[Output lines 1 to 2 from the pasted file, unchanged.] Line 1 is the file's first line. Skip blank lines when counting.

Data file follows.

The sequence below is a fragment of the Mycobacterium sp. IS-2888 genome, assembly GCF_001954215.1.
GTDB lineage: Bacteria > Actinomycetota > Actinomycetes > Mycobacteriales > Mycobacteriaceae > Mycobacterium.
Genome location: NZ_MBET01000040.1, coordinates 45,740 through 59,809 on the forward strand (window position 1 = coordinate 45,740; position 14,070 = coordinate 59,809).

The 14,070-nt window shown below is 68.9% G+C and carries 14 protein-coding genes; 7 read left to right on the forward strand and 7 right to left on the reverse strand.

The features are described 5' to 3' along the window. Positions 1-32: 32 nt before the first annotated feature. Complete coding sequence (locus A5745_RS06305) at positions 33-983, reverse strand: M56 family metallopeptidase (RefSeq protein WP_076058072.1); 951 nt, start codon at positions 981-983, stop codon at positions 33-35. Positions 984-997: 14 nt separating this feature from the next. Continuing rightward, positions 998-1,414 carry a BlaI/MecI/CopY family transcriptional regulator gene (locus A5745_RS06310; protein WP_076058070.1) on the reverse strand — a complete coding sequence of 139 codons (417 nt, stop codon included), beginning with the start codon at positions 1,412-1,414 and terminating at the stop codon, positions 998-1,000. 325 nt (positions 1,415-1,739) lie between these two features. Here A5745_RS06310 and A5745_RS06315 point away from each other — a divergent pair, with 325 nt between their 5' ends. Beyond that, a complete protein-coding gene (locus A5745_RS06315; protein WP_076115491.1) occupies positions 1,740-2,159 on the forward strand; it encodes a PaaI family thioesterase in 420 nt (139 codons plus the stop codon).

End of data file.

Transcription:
The sequence below is a fragment of the Mycobacterium sp. IS-2888 genome, assembly GCF_001954215.1.
GTDB lineage: Bacteria > Actinomycetota > Actinomycetes > Mycobacteriales > Mycobacteriaceae > Mycobacterium.